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A huge concern in the game right now is the consistency in the officiating. Today's officials are about as consistent as an octogenarian with IBS on a high fiber diet.
Last year, the NBA started to “crack down” on players who were excessively demonstrative towards officials or towards one another.
Part of the joy of watching the game is watching the players invested in what they’re doing. I like seeing emotion. Admittedly, there’s a point where they go too far, but for some, the line is being drawn closer and closer to the point of an expectation of mechanical behavior by the officials.
Ironically, this is borne out of the notion that it’s bad for ratings to see players spend the entire game griping to the officials about this call and that call. That is true, too.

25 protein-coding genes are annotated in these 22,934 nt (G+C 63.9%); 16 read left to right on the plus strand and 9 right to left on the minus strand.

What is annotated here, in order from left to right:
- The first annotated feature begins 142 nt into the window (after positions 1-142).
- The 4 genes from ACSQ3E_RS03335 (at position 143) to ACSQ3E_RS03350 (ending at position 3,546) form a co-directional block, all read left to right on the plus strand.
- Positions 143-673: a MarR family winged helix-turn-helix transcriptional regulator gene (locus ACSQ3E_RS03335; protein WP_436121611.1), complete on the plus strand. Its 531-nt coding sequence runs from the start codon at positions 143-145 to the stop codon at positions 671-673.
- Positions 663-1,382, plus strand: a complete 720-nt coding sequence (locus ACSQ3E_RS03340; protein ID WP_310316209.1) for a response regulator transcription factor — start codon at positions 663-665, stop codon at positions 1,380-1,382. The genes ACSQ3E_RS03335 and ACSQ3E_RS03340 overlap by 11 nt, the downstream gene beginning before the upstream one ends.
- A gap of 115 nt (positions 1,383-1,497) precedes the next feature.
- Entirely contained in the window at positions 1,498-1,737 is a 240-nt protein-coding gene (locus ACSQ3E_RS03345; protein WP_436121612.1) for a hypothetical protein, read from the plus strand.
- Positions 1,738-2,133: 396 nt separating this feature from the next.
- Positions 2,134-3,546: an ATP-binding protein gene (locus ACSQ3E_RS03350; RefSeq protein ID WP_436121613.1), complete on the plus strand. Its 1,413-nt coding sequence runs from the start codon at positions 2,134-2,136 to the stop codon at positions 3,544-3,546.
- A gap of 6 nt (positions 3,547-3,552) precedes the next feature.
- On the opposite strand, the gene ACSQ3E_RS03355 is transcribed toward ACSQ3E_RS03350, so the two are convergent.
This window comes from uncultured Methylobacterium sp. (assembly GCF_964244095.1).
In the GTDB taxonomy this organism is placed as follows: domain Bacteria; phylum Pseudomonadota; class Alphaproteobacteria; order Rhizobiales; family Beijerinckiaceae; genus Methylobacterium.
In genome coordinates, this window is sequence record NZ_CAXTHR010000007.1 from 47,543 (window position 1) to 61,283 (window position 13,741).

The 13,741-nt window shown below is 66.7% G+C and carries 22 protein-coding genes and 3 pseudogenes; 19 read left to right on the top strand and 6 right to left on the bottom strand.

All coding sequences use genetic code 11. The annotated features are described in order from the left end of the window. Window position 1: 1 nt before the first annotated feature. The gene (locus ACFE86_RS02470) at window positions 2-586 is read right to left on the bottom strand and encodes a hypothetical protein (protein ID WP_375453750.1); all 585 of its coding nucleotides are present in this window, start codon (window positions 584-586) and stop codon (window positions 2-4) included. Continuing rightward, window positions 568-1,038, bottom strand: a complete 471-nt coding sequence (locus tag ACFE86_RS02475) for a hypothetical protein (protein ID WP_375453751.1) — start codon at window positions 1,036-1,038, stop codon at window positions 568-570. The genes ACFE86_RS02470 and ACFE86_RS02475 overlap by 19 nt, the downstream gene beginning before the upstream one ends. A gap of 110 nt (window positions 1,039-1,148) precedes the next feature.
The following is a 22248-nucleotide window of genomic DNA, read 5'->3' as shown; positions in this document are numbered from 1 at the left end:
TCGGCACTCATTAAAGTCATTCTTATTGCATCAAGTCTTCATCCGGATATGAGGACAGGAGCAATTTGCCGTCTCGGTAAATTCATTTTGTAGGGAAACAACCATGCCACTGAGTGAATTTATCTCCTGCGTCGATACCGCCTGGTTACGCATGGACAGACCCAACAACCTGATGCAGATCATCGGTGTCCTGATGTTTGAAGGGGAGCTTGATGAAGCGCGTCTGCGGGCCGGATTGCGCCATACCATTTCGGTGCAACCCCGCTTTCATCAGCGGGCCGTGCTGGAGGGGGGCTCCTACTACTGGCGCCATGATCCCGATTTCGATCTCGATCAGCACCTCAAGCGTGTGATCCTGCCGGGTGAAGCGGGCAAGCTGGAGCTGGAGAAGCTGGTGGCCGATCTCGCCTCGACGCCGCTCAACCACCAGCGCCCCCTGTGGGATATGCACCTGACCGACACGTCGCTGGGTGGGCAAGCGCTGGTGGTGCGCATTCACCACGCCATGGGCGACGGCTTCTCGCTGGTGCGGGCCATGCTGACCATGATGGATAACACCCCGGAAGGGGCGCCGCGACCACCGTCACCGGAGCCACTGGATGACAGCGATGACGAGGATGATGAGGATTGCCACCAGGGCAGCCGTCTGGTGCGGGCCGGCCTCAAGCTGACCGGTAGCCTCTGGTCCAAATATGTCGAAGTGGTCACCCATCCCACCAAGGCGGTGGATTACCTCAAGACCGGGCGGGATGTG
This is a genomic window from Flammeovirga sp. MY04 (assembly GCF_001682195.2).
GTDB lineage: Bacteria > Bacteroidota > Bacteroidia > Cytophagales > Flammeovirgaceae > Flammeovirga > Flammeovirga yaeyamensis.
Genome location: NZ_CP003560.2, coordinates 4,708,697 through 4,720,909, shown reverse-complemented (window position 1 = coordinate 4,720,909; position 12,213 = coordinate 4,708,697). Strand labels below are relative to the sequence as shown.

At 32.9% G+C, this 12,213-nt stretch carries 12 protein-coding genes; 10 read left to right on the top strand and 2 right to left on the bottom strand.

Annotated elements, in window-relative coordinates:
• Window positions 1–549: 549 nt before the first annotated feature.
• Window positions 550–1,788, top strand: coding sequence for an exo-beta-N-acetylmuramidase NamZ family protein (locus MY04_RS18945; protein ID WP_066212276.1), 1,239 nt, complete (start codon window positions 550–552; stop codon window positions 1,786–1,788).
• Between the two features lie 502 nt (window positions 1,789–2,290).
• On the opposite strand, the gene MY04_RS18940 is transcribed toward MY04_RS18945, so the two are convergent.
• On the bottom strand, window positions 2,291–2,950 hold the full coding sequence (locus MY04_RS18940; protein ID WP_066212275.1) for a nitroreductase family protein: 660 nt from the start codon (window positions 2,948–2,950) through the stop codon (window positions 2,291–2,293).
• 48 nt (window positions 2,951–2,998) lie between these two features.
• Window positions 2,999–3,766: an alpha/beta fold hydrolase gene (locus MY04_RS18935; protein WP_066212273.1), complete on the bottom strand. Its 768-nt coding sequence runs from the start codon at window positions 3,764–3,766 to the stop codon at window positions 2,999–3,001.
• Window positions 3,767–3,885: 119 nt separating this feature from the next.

The problem isn't so much about whether any one thing should be called a technical, it's the lack of consistency in what is called a technical.
Officials are inconsistent in how they make these calls and it can be frustrating both to players and to fans. One player can get called for a technical for blinking too hard and then another yells at an official for five minutes without a protest.
The same inconsistency exists with personal fouls.
They can call a play a block on one end of the court and seemingly the exact same play on the other end of the court is a charge.
Fans need to feel that officials are consistent and that no players or teams are getting preferential treatment. No sport has more judgment involved in calls or officials who can do more to determine the outcome of a game.
Officials can affect the outcome of a game if they are inconsistent, and when they are, it’s easy for fans to think they are trying to do just that, especially because it’s happened before.
David Stern worries way too much about the official getting criticized publicly by players or coaches and way too little about whether they should be. The appearance of impropriety shouldn't be a greater concern than actual impropriety.